On authority of S. v. Bryant, 213 N. C., 752, 197 S. E., 530, and on the factual situation appearing on this record, de*661fendant’s exceptions present prejudicial error in two aspects: (1) Here as there, after stating the principle of law with respect to tbe right of a man, who without fault himself is murderously assaulted, to stand his ground and fight in self-defense, the court charged that: “In order to have the benefit of this principle of law, the defendant must show that he was free from blame in the matter, that the assault upon him was with felonious purpose, with intent to kill or inflict bodily harm, and that he took life of the deceased only when it was necessary or apparently so to protect himself.” Exception by defendant is well taken to the failure of the court, as it was its duty to do, to go further and explain the principle of law applicable in case of nonfelonious assault. The jury might have found that a felonious assault was not made, but that a nonfelonious assault was made.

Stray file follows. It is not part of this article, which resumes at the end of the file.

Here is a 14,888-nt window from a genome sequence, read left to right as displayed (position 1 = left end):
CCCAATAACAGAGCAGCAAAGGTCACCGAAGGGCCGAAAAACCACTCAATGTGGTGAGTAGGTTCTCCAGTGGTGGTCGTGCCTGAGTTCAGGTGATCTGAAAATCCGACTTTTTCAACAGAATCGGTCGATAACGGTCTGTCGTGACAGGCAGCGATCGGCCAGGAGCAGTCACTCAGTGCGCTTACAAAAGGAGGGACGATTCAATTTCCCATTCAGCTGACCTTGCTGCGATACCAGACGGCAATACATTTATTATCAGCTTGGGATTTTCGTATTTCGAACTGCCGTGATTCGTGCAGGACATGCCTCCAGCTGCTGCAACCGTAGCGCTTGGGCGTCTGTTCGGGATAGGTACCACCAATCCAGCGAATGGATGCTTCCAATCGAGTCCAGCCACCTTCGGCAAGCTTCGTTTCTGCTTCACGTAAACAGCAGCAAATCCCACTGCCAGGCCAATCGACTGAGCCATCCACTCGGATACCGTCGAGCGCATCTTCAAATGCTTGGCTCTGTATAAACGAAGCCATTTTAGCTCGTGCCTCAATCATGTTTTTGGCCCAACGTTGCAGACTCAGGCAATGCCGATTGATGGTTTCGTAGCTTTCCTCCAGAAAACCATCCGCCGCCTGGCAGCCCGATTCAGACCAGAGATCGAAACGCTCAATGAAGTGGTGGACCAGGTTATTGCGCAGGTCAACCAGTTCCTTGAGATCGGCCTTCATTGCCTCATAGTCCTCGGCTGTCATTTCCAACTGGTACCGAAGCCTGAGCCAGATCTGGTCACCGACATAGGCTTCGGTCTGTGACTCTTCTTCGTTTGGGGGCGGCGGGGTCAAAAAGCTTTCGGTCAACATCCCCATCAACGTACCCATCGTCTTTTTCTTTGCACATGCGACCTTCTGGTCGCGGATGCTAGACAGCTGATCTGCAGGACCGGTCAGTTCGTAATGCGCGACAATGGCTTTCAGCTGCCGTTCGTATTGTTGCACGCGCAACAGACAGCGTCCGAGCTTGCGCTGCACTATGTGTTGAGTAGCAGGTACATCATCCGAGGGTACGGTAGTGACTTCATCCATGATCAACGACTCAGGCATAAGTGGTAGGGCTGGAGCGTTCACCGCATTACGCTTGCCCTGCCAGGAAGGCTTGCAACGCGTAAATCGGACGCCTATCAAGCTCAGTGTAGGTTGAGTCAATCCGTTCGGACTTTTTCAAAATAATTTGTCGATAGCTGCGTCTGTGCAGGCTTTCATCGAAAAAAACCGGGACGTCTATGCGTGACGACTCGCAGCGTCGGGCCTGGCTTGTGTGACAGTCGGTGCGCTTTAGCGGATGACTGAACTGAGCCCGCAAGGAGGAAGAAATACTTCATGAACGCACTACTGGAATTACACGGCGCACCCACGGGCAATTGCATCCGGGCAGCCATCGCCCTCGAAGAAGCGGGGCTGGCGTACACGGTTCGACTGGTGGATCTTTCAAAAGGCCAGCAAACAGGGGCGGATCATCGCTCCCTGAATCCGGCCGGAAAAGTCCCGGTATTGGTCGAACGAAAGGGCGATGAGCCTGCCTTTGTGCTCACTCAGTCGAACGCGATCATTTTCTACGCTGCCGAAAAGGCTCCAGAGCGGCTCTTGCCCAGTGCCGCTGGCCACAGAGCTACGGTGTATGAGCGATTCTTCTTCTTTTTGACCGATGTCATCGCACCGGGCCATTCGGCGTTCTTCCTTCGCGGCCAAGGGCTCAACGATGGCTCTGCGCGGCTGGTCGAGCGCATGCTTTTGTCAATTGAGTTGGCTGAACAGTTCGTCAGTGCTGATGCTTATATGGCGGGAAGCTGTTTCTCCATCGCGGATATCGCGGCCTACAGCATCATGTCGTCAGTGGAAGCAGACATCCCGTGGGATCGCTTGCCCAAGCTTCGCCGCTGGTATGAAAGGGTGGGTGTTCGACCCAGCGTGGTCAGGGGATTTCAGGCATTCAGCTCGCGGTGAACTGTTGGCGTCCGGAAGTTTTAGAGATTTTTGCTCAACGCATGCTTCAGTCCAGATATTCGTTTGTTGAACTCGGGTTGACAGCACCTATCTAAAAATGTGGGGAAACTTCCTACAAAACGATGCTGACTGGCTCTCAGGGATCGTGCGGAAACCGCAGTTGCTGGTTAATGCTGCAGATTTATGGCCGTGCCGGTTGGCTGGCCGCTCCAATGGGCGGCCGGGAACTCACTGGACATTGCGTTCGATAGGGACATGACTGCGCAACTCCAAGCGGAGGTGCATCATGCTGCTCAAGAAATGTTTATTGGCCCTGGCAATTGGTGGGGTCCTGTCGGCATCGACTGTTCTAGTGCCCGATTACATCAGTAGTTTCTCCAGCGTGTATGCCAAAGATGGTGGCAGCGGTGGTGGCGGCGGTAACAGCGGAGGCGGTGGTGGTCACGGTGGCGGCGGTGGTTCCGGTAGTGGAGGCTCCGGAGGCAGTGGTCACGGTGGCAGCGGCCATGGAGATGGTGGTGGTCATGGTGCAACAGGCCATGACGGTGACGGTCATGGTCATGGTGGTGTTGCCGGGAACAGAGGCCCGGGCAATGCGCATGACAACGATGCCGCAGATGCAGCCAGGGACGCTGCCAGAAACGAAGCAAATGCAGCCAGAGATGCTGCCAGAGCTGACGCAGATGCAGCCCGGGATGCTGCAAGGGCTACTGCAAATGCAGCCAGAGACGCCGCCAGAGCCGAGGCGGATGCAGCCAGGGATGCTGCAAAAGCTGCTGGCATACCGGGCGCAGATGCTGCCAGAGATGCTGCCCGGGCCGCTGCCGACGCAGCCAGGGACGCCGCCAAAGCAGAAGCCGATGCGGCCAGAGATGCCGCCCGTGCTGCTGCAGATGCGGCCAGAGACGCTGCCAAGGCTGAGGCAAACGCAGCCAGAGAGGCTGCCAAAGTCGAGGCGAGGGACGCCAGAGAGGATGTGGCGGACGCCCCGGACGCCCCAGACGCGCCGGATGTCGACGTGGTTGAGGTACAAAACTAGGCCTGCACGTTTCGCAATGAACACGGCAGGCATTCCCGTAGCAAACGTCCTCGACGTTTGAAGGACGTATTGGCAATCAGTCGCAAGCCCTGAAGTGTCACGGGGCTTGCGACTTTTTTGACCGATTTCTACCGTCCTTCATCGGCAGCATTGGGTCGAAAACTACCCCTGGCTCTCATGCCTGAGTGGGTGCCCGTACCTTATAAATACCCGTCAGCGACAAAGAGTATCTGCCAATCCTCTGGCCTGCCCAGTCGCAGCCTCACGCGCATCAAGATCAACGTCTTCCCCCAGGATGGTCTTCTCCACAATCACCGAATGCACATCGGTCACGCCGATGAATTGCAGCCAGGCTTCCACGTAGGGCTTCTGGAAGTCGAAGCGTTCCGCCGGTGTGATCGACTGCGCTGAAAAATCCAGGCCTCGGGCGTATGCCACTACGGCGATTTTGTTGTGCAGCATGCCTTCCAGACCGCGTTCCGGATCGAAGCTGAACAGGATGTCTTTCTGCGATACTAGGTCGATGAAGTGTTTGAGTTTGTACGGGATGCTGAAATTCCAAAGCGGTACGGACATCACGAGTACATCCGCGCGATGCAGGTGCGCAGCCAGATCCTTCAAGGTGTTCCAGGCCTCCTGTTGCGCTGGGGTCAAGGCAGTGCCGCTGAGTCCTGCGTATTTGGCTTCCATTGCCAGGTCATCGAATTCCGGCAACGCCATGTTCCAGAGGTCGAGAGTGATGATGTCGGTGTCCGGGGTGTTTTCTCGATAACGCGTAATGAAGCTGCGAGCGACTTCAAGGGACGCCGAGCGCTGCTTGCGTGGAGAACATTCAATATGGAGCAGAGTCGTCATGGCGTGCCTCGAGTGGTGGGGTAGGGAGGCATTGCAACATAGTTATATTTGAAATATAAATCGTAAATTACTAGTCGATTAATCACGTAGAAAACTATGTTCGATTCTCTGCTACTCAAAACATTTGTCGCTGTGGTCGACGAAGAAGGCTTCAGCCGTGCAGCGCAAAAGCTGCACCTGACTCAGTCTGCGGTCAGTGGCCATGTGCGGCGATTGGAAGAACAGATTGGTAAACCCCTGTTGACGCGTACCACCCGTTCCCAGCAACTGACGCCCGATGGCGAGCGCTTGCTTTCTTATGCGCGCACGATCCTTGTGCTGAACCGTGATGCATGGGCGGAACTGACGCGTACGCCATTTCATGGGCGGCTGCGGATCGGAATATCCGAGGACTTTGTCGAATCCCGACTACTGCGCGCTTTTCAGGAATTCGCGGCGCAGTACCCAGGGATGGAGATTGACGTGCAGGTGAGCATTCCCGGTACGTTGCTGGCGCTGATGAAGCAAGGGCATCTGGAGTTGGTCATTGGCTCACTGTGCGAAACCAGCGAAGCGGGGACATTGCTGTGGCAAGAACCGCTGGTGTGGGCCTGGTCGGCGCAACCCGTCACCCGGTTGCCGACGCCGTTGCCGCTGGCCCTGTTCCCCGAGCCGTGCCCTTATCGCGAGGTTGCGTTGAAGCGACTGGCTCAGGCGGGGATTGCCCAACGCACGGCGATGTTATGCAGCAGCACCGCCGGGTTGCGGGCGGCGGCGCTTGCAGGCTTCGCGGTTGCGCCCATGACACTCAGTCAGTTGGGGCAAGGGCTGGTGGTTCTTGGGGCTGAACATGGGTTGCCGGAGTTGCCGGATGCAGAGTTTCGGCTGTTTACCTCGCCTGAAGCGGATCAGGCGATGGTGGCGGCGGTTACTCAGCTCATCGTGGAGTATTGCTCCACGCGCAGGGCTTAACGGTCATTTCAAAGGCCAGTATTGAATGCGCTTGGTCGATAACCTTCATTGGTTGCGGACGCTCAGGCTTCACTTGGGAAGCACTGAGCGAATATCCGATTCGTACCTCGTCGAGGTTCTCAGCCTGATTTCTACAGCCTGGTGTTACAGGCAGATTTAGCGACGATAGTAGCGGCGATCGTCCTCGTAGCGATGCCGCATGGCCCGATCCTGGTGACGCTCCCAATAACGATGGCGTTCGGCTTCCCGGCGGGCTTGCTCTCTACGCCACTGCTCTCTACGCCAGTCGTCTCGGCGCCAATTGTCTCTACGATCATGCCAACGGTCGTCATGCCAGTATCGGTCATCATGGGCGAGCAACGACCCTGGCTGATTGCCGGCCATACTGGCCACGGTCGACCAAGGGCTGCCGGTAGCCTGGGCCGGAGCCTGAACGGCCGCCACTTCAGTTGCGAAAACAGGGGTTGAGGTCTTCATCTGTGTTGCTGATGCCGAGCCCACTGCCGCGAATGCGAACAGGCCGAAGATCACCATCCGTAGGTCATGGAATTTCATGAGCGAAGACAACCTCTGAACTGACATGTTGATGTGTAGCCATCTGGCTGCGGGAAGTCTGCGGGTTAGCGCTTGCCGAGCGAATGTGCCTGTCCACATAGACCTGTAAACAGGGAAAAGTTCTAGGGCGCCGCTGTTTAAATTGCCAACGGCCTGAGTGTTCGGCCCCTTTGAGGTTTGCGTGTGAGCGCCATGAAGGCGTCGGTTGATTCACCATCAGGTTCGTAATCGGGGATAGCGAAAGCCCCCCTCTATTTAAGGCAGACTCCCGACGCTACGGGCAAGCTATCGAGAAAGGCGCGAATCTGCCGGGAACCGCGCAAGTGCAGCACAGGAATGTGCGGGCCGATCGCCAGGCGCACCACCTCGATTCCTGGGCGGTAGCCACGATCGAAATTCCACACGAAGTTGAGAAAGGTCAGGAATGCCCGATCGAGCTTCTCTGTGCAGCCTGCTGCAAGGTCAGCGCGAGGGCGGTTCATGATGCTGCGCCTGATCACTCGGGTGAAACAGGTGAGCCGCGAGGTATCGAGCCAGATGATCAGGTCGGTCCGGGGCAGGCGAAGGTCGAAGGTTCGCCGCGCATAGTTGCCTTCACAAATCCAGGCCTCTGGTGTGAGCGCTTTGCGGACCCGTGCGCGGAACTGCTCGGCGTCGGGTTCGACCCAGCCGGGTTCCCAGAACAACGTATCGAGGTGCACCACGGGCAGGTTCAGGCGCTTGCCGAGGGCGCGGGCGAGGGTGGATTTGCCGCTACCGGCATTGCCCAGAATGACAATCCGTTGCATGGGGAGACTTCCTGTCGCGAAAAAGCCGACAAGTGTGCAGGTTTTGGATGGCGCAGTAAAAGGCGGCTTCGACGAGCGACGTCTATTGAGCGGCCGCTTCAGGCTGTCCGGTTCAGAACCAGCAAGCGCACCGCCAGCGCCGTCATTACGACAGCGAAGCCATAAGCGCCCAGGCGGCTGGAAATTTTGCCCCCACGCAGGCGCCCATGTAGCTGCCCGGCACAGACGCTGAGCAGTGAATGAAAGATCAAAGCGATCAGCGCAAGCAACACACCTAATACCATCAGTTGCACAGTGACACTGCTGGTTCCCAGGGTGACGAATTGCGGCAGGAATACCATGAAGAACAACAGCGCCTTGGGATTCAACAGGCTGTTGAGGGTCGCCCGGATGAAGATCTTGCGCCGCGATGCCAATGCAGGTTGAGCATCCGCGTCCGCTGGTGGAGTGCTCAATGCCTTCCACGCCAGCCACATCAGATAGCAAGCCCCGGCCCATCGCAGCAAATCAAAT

(2) Here as there, under authorities there cited, the following charge is held to be erroneous: “The means of force which a person is justified in using in self-defense depends upon the circumstances of the attack and must in no case exceed the bounds of mere defense and prevention, but if the one attacked uses such means of force only as it is necessary, or as reasonably appears to be necessary to repel the attack and save himself from death or great bodily harm, and the death of his assailant ensues, it is justifiable and excusable homicide.”
In S. v. Bryant, supra, it is stated that the error is in the clause “as reasonably appears to be necessary.” The reasonableness of the apprehension of necessity to act, and the amount of force required, must be judged by the jury upon the facts and circumstances as they appeared to the defendant at the time of the killing. The charge being in the present tense might have been understood by the jury to mean as the facts and circumstances appeared at the time of the trial, and being susceptible of that construction it is assumed that the jury so understood.
The authorities on both questions are quoted and cited in S. v. Bryant, supra.
It is fair to the learned judge, who tried this as well as the Bryant case, supra, to say that the opinion in the Bryant case, supra, was handed down after the charge in this case was delivered.
Other exceptions may have merit in them, but as the errors assigned may not recur on another trial, we deem it unnecessary to discuss them here.
Let there be a